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How U.S. Special Operations Forces Get Their Armored Pickups

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U.S. special operation forces don’t just ride around in any old truck. Their unique vehicles, which may appear normal from the outside, are anything but usual. A new video emerged on YouTube which shows how one company takes civilian pickup trucks and SUVs common in combat zones and turns them into undercover rides for the CIA, Delta Force, Navy SEALs, Green Berets and other operators. The vehicles are stripped down and then built back up again with special mission equipment and up to a ton of armor plating, all of it nigh invisible to the untrained eye.

Vehicles and SUV like Toyota Hilux pickup trucks and Series 70 Land Cruisers are extremely common in the Third World, often used cast-offs from wealthier Western countries and Japan. The difference between a Toyota Land Cruiser driven by a SEAL and by a local warlord, however, is about 3,500 pounds of hidden equipment, including armor, reinforced struts and suspension, tactical equipment, and an electrical system that can drive high power electronics.

Battelle, an applied sciences and technology company based in Columbus, Ohio has put out a video explaining how it turns ordinary vehicles into extraordinary ones. According to the company, it’s been creating what it calls “non-standard commercial vehicles” since 2004.

Battelle sources Toyota Hilux pickup trucks and Toyota Land Cruiser sport utility vehicles, as well as Ford Ranger pickups as a baseline to create their “non-standard” vehicles. As part of the design process, Battelle company creates CAD models of the models they modify. It also stripped them down to understand how the parts interrelate, and how modifying one part of the truck could impact another—and the truck as a whole. Adding nearly two extra tons that permanently reside on the vehicle makes a Toyota Hilux that weighs 8,500 pounds stock. Out in the field, that new vehicle will routinely carry an extra ton of people, weapons, and supplies across dangerous territory.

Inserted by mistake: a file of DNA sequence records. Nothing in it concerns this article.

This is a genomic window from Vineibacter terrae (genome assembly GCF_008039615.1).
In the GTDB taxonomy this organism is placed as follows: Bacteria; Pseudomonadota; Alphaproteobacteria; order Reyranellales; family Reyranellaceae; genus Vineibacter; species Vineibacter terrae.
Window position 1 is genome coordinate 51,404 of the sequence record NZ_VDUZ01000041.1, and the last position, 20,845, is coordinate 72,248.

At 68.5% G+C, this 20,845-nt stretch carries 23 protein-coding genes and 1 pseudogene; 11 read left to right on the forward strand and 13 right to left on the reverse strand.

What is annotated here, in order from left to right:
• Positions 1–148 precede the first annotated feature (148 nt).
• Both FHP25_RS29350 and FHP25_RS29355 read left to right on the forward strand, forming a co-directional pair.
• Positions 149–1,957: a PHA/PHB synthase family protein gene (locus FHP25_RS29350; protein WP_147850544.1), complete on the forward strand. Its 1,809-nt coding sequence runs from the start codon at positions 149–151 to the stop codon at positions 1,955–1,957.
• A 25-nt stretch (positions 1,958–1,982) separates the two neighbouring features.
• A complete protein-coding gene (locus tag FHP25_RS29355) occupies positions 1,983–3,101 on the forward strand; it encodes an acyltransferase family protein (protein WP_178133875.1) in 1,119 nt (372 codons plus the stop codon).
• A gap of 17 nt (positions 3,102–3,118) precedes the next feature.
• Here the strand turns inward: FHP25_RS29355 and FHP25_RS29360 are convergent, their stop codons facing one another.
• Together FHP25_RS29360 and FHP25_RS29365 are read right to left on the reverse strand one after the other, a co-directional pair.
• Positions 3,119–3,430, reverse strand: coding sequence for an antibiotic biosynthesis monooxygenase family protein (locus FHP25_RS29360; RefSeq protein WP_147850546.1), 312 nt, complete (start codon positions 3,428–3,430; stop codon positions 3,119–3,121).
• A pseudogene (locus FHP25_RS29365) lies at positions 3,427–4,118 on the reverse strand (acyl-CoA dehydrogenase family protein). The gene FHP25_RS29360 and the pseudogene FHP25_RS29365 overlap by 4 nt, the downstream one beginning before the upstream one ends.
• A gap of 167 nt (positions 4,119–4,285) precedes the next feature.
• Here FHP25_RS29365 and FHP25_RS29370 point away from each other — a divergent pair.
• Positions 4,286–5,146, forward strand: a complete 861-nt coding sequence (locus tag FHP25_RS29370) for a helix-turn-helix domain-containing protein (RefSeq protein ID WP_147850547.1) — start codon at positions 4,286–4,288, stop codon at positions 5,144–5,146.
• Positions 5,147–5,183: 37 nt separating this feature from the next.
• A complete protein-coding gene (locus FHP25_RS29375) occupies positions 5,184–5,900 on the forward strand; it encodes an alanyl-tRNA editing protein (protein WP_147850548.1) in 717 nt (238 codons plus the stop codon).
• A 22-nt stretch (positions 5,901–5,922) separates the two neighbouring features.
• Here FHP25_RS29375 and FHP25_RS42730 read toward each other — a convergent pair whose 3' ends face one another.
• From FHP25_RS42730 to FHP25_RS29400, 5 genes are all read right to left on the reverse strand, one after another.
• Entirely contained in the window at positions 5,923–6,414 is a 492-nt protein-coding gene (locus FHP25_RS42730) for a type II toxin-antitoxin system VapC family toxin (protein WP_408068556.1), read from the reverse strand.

us special forces in syria - How U.S. Special Operations Forces Get Their Armored Pickups

US special forces soldier with Hilux truck. Taqba, Syria, 2017. (Photo: Getty Images)

The vehicles are stripped down and individual parts modified with the new equipment. Battelle company outfits vehicles with about a ton of extra armor, slipped between the vehicle frame and interior, out of sight and out of mind. (Interestingly, the video is intentionally blurred when the cabin roof armor is installed.) For doors, that means bullet-resistant glass and armor plating.

Other major upgrades are carefully hidden under vehicle interiors. The electrical system also appears to be upgraded to handle power draws such as satellite radios, land navigation and tracker systems, long-range surveillance system, and other equipment. A steel push bumper, designed to encourage other vehicles to get out of the way, is hidden behind the face bar. Holding it all up are beefier shock absorbers and springs and a reinforced metal frame. Although the video doesn’t mention it, a 2016 report mentions the vehicles are also fitted with run-flat tires designed to keep them rolling even with tire damage.

In 2016, Battelle company won a $170 million contract from U.S. Special Operations Command to build up to 556 Non-Standard Commercial Vehicles. That comes out to $305,000 per vehicle—a pretty good deal for an armored workhorse that can blend in with local vehicles.

US soldier with armored vehicle - How U.S. Special Operations Forces Get Their Armored Pickups

US Soldier in front of armored SUV (Photo: Getty Images)

One of the places where these vehicles have been deployed was Syria, in the fight against the Islamic State. Several photos of U.S. special operations forces standing conspicuously near Toyota Hiluxes and Toyota Land Cruisers have filtered out, some with curiously blue-tinted windows, a tipoff that the glass is armored, and the exact same model roof rack Battelle company mounts on their modified vehicles.

Perhaps not surprisingly the Islamic State itself used similar vehicles, particularly Toyota Hiluxes, to the point where the U.S. Department of Treasury was investigating how terrorists got their hands on so many of them (brand new models).

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Special vehicles

Yagu – An Ultralight Special Ops Armored Vehicle

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Plasan unveiled today it’s all-new, lightweight protected vehicle – Yagu at Expo Seguridad event in Mexico City this week. In fact, Plasan transformed the 767 kg commercial Arctic Cat Wildcat 4 1000 four-seat all-terrain vehicle into a 1.48-ton (dry weight) fully-protected assault vehicle.